Goblin Squad Member

Andius wrote:


I'll tell you what... if the price is reasonable I will chip in some cash to make my character 6'7". Infact I would RATHER chip in cash than get it for free because if I get it for free, that means 6'7" is going to be the average height for a human or half-elf male on PFO just like max height is the most used height on Guild Wars. Unless I get it for free for being so incredibly handsome. ;)

While i like the sentiment... unless the price is flat out ridiculous, the amount of people wanting to pay for something rare... tend to bring things way outside of rarity... There is a system I can think of, that could work for this however. Upon character creation, an optional dice could be implemented to roll height. This action could be only permitted once a month or so, and have a 1% chance to roll a part of a character well outside of the norm. People with a spare $30, aren't rare enough for my liking for insanely rare attributes, but people with the time to set up 50 e-mail authenticated accounts etc... are significantly rarer.

As far as drow alignment etc... Personally i don't think the game really should bother with implimenting races with a standard alignment. monsterous races in P&P also come with the problem of their trademarks also leading them to be more powerful, and a lack of any system that actually works to balance them. imo monsters should most likely stick to NPC for a long while.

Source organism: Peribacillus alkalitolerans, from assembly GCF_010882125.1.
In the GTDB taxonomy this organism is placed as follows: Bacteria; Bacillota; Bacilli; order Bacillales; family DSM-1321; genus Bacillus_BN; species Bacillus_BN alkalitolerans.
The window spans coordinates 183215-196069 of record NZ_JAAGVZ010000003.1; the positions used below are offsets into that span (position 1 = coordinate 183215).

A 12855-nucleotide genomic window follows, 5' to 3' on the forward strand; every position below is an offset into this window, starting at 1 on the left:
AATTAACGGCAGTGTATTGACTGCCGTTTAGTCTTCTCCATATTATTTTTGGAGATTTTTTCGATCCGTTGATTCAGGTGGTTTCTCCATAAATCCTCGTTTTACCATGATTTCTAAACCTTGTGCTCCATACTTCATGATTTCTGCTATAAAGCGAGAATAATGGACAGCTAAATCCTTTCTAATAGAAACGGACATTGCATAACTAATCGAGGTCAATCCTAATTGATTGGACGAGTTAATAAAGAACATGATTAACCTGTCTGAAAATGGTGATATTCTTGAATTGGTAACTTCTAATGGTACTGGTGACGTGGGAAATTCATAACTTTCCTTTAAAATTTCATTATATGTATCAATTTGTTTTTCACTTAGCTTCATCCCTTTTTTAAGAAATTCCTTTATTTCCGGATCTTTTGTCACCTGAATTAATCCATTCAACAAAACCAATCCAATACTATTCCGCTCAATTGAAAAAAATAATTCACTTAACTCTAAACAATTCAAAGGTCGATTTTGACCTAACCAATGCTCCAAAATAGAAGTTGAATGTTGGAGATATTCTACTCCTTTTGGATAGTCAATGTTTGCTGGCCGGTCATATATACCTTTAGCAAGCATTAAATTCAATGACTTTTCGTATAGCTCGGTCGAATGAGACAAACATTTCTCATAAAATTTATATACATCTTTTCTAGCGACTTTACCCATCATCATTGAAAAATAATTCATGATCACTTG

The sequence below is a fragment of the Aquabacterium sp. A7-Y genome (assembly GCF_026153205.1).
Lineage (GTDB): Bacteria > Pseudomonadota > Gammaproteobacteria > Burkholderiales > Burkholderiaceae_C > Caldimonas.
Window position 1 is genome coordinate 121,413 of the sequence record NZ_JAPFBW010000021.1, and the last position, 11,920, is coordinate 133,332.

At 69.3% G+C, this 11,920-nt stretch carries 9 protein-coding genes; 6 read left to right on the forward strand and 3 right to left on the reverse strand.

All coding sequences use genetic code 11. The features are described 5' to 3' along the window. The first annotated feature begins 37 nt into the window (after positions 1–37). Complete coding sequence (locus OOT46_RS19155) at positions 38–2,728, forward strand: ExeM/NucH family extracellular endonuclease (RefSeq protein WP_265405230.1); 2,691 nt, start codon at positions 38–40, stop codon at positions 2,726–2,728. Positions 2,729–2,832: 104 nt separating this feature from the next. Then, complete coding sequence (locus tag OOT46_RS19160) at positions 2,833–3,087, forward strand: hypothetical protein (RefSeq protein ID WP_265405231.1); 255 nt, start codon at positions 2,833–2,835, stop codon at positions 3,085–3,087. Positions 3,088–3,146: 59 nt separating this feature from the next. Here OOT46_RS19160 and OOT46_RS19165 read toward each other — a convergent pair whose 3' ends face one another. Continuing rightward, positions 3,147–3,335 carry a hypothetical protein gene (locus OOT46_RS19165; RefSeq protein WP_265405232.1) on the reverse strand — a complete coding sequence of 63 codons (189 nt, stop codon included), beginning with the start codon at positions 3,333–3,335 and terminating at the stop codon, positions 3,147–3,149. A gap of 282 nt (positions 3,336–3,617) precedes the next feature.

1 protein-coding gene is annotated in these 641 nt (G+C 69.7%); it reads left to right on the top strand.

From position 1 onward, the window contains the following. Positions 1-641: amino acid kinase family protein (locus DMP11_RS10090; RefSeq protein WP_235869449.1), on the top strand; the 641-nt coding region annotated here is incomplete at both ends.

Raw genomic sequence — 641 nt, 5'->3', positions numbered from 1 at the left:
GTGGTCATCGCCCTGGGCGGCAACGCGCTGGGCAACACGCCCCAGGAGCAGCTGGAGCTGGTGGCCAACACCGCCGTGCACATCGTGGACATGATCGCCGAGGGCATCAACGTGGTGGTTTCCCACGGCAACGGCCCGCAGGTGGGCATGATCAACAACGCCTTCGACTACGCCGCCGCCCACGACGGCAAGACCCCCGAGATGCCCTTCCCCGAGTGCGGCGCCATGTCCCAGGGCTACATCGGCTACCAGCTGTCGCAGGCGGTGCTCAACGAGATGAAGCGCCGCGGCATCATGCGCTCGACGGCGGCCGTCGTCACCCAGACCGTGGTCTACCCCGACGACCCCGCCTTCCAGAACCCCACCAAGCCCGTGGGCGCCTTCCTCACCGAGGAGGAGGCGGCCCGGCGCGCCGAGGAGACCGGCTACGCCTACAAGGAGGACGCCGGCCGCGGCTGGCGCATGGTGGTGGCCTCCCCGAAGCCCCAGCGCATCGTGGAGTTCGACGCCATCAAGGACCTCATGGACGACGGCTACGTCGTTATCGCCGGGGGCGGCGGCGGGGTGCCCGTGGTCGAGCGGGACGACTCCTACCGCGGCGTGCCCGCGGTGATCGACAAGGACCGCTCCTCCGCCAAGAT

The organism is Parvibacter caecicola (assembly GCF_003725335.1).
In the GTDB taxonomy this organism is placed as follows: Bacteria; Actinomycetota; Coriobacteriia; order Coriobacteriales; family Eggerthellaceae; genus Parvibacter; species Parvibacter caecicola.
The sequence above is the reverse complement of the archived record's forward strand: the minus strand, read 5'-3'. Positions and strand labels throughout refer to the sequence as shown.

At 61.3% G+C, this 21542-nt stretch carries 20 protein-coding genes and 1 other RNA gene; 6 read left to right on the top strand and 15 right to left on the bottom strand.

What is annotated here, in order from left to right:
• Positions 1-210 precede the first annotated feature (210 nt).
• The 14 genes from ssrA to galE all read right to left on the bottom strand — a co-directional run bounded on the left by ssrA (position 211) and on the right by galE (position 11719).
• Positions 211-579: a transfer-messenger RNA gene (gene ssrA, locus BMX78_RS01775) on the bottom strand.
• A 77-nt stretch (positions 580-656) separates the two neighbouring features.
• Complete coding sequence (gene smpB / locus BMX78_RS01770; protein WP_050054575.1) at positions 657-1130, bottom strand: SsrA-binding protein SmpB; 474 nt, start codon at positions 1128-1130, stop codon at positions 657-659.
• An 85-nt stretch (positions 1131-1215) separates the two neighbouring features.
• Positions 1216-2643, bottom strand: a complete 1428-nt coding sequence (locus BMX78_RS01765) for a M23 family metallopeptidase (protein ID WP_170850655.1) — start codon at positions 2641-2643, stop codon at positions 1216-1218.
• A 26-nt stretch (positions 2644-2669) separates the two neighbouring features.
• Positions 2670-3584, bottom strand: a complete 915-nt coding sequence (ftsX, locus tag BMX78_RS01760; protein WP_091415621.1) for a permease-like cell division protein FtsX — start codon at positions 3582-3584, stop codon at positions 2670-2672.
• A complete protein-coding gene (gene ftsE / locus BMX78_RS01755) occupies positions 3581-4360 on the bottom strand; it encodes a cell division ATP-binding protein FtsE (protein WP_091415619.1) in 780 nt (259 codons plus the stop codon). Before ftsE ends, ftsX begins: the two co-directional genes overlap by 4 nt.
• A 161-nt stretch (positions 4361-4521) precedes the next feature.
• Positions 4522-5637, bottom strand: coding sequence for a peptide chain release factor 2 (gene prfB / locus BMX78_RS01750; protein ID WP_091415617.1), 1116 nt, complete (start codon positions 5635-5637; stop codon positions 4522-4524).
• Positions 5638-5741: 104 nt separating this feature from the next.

Goblin Squad Member

Onishi wrote:
People with a spare $30, aren't rare enough for my liking for insanely rare attributes

True but you have to consider, how many people are going to spend an extra 30$ or whatever amount for extra height, a rare name, or an alignment rare to their race? I don't think this kind of fluff is so attractive that it will create a huge demand for it if you are paying even as low as 15$ per feature.

I'm guessing only people who REALLY care about that feature will shell out anything. If that doesn't prove true you could always make rare features become more and more expensive as a larger amount of the game's population use them. If you start getting over 1 in 100 characters taking heights above 6'4" or so for a human you double the price until it goes back down, and if it continues to go up it gets doubled again.

This has two benefits for the game:

1. It allows people who REALLY want to play roles outside the norm to do so, not just people who get lucky rolls. Being 6'7" is an important part of Andius' RP since this is a recurring character I play in many games that is always loosely based on me IRL. Not quite as important as the beard but still important.